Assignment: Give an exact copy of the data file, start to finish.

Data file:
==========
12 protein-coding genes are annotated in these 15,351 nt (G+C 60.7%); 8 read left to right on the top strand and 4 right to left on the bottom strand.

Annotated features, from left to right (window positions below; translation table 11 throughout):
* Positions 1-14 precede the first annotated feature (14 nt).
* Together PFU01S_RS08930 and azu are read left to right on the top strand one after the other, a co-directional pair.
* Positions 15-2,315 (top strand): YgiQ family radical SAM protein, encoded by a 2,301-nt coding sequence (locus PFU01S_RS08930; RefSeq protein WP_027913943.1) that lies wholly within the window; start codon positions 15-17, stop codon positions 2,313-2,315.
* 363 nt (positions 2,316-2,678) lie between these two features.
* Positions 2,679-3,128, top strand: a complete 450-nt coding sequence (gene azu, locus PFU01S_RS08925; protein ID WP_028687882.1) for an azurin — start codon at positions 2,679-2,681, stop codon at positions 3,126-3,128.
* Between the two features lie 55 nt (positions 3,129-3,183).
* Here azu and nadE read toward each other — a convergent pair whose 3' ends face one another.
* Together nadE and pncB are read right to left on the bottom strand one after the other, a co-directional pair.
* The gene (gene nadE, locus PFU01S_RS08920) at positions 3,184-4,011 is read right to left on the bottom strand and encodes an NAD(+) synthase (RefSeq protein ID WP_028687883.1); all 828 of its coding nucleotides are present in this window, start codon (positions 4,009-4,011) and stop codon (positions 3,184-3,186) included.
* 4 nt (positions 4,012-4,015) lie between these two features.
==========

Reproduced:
12 protein-coding genes are annotated in these 15,351 nt (G+C 60.7%); 8 read left to right on the top strand and 4 right to left on the bottom strand.

Annotated features, from left to right (window positions below; translation table 11 throughout):
* Positions 1-14 precede the first annotated feature (14 nt).
* Together PFU01S_RS08930 and azu are read left to right on the top strand one after the other, a co-directional pair.
* Positions 15-2,315 (top strand): YgiQ family radical SAM protein, encoded by a 2,301-nt coding sequence (locus PFU01S_RS08930; RefSeq protein WP_027913943.1) that lies wholly within the window; start codon positions 15-17, stop codon positions 2,313-2,315.
* 363 nt (positions 2,316-2,678) lie between these two features.
* Positions 2,679-3,128, top strand: a complete 450-nt coding sequence (gene azu, locus PFU01S_RS08925; protein ID WP_028687882.1) for an azurin — start codon at positions 2,679-2,681, stop codon at positions 3,126-3,128.
* Between the two features lie 55 nt (positions 3,129-3,183).
* Here azu and nadE read toward each other — a convergent pair whose 3' ends face one another.
* Together nadE and pncB are read right to left on the bottom strand one after the other, a co-directional pair.
* The gene (gene nadE, locus PFU01S_RS08920) at positions 3,184-4,011 is read right to left on the bottom strand and encodes an NAD(+) synthase (RefSeq protein ID WP_028687883.1); all 828 of its coding nucleotides are present in this window, start codon (positions 4,009-4,011) and stop codon (positions 3,184-3,186) included.
* 4 nt (positions 4,012-4,015) lie between these two features.